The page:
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Marvellous Melbourne

London journalist George Augustus Sala conferred the title 'Marvellous Melbourne' on a visit to the city in 1885. In the heady days of the Melbourne land boom the phrase struck a chord and it has reverberated, sometimes ironically, in the city's consciousness to the present day.

In 1885 Sala's name was synonymous with the new style of sensational journalism created by the 'young lions' of London's Daily Telegraph newspaper. His popularity peaked in the 1870s, and by the time he arrived in Melbourne in March 1885 on a lecture tour of the Australian colonies it was already in decline. During his visit he only left the Menzies Hotel to pay his respects to the Governor and to do the Block. His lectures, given in the Melbourne Town Hall, were not well-attended and his visit ended tragically with the sudden death of his wife.

Only in August 1885 when Sala's series of articles for the London Daily Telegraph, 'The Land of the Golden Fleece', were syndicated in the Argus did Melburnians discover to their delight how favourably they had impressed the now elderly lion of the London press. 'I found Melbourne a really astonishing city', he reported, 'with broad streets full of handsome shops and crowded with bustling well-dressed people'. The 1850s gold rush had brought a 'residuum' of 'real live men' who had 'made Melbourne what she is, magnificent and marvellous'. 'Marvellous Melbourne' echoed the themes of other more perceptive visitors - the city's extraordinary growth, its dominance over the other Australian capitals and its distinctively metropolitan ethos - but Sala's catchy phrase caught on. In 1888 the theatrical entrepreneur Alfred Dampier set his melodrama Marvellous Melbourne against the moving backdrop of the city's sights: Flemington on Melbourne Cup Day, Little Bourke Street and the Block.

No sooner had the phrase caught on than critics adapted it to express less rosy estimates of the city's progress. Sanitarians bemoaned the stinks of the still-unsewered 'Marvellous Smellbourne', and the mounting typhoid casualties of 'Murderous Melbourne'. Cultural critics attacked 'The Barbarisms of Barbarous Melbourne', such as larrikinism, bad manners and the universal obsession with sport. With the bank crash of the early 1890s, financiers had to endure the odium of having created 'Marvellous Smellboom'. The chorus of praise now became a lament.

It took the city more than a generation to recover something of the optimism of the land-boom era. In Victoria's centenary year, 1934, with the city mired in another depression, a publisher bravely entitled a book of souvenir photographs Marvellous Melbourne, claiming that the subject 'still finds apt expression in the happy one-time sobriquet'. In the 1960s and 1970s historians, including Robin Moore, Asa Briggs, Michael Cannon, Geoffrey Serle, Jill Roe and Graeme Davison, kept the memory of 'Marvellous Melbourne' alive. In 1971 the Australian Performing Group revived the title of Dampier's melodrama in a stage satire in which the excesses of the 1880s land boom found a contemporary echo in the city's more recent history of land deals. The Age journalist, John Stevens, later adopted the title for his weekly column covering the city's history and heritage.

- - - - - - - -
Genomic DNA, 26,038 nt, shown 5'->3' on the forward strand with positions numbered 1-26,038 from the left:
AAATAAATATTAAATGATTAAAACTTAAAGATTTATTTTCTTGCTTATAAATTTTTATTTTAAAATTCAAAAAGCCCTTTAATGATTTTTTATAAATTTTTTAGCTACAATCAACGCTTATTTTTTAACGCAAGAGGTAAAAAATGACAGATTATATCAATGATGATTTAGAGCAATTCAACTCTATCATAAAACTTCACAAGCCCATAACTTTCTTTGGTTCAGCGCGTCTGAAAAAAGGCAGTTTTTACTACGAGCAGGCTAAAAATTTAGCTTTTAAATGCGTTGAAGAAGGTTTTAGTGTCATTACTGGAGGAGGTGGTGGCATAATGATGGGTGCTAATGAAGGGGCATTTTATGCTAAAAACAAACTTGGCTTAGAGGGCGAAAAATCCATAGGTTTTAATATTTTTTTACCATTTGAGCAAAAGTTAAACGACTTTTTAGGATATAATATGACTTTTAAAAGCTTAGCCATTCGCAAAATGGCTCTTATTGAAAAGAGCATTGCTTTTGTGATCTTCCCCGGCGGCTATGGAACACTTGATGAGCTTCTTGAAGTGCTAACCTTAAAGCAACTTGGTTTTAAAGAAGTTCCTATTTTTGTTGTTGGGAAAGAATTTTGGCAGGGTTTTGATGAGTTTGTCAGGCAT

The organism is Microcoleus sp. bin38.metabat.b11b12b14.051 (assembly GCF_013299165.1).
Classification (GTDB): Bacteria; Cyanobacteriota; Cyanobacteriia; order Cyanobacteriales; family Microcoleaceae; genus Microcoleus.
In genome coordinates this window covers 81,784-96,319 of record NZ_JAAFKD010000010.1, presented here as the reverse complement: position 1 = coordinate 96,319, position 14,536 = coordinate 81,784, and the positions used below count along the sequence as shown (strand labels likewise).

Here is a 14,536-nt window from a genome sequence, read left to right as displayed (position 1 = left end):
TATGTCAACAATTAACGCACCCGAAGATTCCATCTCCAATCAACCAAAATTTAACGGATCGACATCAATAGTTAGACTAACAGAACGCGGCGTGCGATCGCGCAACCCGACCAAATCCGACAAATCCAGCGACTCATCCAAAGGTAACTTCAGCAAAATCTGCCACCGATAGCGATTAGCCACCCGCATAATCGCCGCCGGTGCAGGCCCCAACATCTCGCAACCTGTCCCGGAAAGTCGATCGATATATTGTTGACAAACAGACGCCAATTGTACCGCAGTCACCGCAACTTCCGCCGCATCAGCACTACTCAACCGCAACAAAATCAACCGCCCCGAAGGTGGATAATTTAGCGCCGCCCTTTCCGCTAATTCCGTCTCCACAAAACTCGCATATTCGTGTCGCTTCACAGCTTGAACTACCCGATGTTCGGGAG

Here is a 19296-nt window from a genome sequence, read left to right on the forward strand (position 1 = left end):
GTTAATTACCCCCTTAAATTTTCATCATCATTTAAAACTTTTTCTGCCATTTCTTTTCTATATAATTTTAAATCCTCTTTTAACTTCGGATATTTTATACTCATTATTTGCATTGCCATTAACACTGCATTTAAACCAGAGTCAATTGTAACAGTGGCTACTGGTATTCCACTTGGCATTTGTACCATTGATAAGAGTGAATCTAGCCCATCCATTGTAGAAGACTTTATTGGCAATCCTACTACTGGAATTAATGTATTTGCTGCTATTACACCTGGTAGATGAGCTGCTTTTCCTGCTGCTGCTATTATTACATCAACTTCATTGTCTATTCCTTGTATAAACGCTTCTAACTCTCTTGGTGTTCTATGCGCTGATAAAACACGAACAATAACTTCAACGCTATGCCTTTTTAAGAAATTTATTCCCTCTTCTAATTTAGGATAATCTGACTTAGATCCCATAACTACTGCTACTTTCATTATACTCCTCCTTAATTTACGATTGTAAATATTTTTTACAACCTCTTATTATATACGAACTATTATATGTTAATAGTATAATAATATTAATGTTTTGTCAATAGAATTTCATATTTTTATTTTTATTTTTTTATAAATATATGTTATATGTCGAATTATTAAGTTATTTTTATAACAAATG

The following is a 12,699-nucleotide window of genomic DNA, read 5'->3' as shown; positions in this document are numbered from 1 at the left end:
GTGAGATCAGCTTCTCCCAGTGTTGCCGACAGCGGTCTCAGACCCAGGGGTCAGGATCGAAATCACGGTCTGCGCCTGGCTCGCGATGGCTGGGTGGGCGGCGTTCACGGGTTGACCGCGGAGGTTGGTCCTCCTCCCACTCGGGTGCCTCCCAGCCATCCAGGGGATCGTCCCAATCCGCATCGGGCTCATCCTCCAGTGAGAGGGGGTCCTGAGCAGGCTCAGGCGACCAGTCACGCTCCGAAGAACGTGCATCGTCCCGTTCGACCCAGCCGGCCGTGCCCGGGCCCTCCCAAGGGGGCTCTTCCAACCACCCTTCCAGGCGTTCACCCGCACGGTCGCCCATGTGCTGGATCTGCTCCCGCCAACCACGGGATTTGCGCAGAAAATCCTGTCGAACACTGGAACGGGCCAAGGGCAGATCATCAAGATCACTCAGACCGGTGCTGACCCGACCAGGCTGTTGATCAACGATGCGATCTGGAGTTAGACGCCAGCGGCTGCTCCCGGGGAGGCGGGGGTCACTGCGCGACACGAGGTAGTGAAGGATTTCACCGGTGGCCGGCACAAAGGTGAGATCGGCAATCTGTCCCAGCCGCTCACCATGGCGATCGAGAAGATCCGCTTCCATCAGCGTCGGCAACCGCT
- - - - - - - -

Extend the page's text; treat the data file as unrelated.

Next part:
Re-entering the lexicon of public relations agents, 'Marvellous Melbourne' broadened its scope and shed its ironic undertone. In 1990 a report by visiting English planning expert Francis Tibbalds, Marvellous Melbourne 2000, praised a 'historic, rich, mature Melbourne looking ... like bits of Paris or other European cities' and sought 'to rekindle the city's original confidence'. By the mid-1990s, under Premier Jeff Kennett, it again became the slogan of boosters seeking to reposition the city in the global competition for tourism and investment. Marvellous Melbourne: good value, great fun introduced the budget-conscious visitor to 'Melbourne - the world's best kept secret'. The Marvellous Melbourne holiday guide promised 'a city with a difference', while the Marvellous Melbourne night life guide described 'Melbourne's Exciting, Diverse, Adult and Alternative Scene'. Once synonymous with metropolitan sophistication, the much-abused title could even stretch to embrace the innocents of the far-flung suburban frontier. As Kath, heroine of the television satire Kath and Kim (2003), drives past the 'hot-spots' of Fountain Lake's 'Golden Mile' of shopping malls and car distributors, she exclaims: 'It's all here in Melbourne! It's Marvellous Melbourne!'

Graeme Davison